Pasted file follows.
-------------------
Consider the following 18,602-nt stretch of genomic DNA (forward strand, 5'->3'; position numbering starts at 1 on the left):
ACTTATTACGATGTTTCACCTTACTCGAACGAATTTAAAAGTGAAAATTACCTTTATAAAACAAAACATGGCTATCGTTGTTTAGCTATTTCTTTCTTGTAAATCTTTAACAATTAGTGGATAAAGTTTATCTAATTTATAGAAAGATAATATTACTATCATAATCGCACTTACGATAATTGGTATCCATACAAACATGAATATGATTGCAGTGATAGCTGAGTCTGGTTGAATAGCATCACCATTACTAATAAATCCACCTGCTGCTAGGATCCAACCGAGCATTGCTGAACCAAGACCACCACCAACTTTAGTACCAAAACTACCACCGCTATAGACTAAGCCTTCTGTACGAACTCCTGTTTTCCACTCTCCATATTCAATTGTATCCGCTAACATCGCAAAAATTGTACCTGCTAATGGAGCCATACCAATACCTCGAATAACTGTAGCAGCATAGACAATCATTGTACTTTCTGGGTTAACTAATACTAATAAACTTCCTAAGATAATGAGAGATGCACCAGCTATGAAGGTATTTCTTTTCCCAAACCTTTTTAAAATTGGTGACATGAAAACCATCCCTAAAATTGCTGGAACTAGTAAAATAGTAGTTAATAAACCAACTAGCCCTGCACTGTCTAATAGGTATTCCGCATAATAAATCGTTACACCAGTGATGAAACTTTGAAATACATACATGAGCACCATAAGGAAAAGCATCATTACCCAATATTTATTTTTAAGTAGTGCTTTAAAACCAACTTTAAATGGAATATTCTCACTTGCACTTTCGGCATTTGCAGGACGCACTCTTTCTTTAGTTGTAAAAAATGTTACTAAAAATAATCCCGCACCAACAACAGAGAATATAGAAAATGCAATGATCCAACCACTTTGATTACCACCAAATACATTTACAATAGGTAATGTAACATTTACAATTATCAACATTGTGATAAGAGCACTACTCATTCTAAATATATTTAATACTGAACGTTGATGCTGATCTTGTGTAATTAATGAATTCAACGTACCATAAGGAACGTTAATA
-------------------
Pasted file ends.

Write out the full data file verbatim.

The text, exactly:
Consider the following 18,602-nt stretch of genomic DNA (forward strand, 5'->3'; position numbering starts at 1 on the left):
ACTTATTACGATGTTTCACCTTACTCGAACGAATTTAAAAGTGAAAATTACCTTTATAAAACAAAACATGGCTATCGTTGTTTAGCTATTTCTTTCTTGTAAATCTTTAACAATTAGTGGATAAAGTTTATCTAATTTATAGAAAGATAATATTACTATCATAATCGCACTTACGATAATTGGTATCCATACAAACATGAATATGATTGCAGTGATAGCTGAGTCTGGTTGAATAGCATCACCATTACTAATAAATCCACCTGCTGCTAGGATCCAACCGAGCATTGCTGAACCAAGACCACCACCAACTTTAGTACCAAAACTACCACCGCTATAGACTAAGCCTTCTGTACGAACTCCTGTTTTCCACTCTCCATATTCAATTGTATCCGCTAACATCGCAAAAATTGTACCTGCTAATGGAGCCATACCAATACCTCGAATAACTGTAGCAGCATAGACAATCATTGTACTTTCTGGGTTAACTAATACTAATAAACTTCCTAAGATAATGAGAGATGCACCAGCTATGAAGGTATTTCTTTTCCCAAACCTTTTTAAAATTGGTGACATGAAAACCATCCCTAAAATTGCTGGAACTAGTAAAATAGTAGTTAATAAACCAACTAGCCCTGCACTGTCTAATAGGTATTCCGCATAATAAATCGTTACACCAGTGATGAAACTTTGAAATACATACATGAGCACCATAAGGAAAAGCATCATTACCCAATATTTATTTTTAAGTAGTGCTTTAAAACCAACTTTAAATGGAATATTCTCACTTGCACTTTCGGCATTTGCAGGACGCACTCTTTCTTTAGTTGTAAAAAATGTTACTAAAAATAATCCCGCACCAACAACAGAGAATATAGAAAATGCAATGATCCAACCACTTTGATTACCACCAAATACATTTACAATAGGTAATGTAACATTTACAATTATCAACATTGTGATAAGAGCACTACTCATTCTAAATATATTTAATACTGAACGTTGATGCTGATCTTGTGTAATTAATGAATTCAACGTACCATAAGGAACGTTAATA